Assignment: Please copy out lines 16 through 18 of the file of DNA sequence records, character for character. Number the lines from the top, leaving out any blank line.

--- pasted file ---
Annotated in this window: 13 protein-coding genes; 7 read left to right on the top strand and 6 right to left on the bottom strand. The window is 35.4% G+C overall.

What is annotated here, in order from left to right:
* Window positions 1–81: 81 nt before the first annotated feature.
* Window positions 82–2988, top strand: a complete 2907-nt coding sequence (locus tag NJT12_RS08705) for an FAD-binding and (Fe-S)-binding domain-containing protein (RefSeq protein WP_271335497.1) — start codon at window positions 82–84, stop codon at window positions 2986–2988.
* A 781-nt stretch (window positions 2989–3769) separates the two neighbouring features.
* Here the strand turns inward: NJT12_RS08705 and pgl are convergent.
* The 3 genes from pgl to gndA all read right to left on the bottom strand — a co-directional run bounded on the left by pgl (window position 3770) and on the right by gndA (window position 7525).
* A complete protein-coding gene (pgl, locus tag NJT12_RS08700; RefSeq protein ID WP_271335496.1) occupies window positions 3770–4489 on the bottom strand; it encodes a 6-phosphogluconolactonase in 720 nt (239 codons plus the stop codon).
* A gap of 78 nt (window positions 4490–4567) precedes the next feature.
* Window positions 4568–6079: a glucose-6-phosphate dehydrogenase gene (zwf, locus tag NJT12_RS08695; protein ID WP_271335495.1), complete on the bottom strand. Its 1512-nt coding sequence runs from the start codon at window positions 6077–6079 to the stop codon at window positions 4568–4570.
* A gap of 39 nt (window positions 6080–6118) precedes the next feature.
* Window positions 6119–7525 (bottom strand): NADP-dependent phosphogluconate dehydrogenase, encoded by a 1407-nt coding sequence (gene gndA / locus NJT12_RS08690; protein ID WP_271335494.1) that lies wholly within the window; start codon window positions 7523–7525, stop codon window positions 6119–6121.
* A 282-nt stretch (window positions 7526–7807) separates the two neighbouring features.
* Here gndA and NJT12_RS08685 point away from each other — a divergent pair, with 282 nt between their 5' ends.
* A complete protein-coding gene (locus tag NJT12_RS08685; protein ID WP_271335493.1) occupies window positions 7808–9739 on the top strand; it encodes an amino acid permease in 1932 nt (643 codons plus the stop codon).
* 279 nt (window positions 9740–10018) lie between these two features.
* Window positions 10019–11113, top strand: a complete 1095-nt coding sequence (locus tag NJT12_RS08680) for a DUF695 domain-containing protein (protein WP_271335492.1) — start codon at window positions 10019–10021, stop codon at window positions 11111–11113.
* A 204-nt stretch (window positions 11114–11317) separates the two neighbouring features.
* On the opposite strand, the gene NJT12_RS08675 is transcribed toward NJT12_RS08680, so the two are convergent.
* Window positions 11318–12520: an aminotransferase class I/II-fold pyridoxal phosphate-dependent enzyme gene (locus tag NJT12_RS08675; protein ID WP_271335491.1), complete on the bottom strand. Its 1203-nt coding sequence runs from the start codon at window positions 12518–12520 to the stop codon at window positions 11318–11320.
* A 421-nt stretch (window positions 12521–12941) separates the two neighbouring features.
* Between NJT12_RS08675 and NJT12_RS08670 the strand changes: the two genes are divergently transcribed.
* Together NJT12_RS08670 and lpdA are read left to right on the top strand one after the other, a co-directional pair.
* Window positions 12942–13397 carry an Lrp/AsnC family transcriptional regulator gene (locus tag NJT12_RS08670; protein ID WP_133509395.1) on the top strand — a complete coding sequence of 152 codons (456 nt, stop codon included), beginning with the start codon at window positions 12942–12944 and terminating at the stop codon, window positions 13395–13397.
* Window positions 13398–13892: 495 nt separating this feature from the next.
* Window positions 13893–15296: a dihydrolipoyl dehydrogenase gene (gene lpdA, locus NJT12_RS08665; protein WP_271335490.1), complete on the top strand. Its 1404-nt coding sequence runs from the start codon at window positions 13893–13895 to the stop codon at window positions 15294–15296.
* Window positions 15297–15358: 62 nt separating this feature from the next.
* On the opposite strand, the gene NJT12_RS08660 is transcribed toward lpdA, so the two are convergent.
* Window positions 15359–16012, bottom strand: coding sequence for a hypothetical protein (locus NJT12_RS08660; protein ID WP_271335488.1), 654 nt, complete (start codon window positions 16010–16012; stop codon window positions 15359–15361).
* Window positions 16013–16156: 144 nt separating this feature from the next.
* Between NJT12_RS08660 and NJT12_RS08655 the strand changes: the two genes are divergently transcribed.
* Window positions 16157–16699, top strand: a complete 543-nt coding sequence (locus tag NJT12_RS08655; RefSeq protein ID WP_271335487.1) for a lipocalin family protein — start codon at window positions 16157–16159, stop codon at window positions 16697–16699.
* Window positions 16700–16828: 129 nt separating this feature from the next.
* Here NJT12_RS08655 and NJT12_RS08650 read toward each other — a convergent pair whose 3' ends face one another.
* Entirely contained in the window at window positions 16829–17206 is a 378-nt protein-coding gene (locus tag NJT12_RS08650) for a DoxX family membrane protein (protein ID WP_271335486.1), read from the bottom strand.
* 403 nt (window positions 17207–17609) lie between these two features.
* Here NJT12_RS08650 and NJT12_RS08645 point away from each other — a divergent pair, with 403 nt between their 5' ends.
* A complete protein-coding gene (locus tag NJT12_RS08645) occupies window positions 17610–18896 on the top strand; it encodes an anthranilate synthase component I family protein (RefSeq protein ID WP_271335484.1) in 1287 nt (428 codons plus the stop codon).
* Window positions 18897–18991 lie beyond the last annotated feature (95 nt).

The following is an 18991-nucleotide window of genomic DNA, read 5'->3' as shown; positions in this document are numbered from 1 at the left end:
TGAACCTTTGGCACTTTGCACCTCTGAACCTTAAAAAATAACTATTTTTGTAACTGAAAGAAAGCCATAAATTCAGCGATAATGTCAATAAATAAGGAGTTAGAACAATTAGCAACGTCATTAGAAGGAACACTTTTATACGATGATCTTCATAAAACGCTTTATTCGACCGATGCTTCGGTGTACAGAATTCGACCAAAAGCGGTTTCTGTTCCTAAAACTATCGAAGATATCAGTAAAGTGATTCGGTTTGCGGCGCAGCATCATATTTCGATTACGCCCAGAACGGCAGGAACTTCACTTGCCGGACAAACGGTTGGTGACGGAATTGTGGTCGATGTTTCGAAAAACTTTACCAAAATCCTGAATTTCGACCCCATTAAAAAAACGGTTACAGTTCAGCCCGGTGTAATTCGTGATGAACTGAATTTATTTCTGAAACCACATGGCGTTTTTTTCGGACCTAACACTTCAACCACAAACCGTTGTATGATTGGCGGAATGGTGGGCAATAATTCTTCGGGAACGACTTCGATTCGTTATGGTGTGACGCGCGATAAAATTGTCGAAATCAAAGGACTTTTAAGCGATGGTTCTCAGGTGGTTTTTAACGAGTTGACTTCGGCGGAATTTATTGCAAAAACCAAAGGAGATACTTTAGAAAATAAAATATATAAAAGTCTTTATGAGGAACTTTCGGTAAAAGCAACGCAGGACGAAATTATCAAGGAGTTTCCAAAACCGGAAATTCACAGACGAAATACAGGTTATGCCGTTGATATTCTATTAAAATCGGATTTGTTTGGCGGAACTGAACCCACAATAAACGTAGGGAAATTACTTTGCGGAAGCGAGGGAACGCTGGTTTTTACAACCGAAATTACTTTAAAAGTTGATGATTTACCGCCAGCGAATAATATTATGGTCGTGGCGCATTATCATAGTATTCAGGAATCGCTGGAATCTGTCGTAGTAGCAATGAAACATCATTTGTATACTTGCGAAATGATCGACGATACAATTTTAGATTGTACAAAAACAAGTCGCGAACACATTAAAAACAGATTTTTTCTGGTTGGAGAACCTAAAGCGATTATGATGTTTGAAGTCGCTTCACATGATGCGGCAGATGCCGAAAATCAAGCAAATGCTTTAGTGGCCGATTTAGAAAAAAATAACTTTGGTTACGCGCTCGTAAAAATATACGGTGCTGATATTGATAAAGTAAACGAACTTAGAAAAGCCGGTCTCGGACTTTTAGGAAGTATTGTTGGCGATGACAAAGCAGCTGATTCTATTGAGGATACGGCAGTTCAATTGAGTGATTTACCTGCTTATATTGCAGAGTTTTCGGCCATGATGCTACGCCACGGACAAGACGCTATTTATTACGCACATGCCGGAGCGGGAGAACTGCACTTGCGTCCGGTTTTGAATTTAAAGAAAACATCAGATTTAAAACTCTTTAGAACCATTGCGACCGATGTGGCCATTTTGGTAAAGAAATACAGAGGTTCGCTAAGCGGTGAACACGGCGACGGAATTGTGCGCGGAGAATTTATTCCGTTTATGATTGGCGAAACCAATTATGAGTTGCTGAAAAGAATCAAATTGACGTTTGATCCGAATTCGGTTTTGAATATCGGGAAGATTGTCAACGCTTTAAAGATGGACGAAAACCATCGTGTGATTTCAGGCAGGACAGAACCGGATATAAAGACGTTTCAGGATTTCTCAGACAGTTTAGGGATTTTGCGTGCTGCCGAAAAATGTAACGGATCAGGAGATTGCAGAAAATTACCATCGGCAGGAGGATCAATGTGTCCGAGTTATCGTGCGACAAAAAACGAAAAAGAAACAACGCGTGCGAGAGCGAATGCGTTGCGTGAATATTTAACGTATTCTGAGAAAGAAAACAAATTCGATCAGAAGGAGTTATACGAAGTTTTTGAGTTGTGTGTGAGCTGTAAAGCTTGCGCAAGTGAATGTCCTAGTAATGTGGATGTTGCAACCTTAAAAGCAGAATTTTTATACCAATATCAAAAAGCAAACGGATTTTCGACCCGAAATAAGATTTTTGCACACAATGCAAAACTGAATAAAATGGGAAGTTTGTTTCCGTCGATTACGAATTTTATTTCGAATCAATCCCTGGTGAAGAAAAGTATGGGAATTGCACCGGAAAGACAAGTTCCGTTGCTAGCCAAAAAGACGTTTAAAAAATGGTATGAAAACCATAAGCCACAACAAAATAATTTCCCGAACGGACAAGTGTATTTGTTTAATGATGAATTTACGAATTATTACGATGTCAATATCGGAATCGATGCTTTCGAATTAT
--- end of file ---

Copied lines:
* 279 nt (window positions 9740–10018) lie between these two features.
* Window positions 10019–11113, top strand: a complete 1095-nt coding sequence (locus tag NJT12_RS08680) for a DUF695 domain-containing protein (protein WP_271335492.1) — start codon at window positions 10019–10021, stop codon at window positions 11111–11113.
* A 204-nt stretch (window positions 11114–11317) separates the two neighbouring features.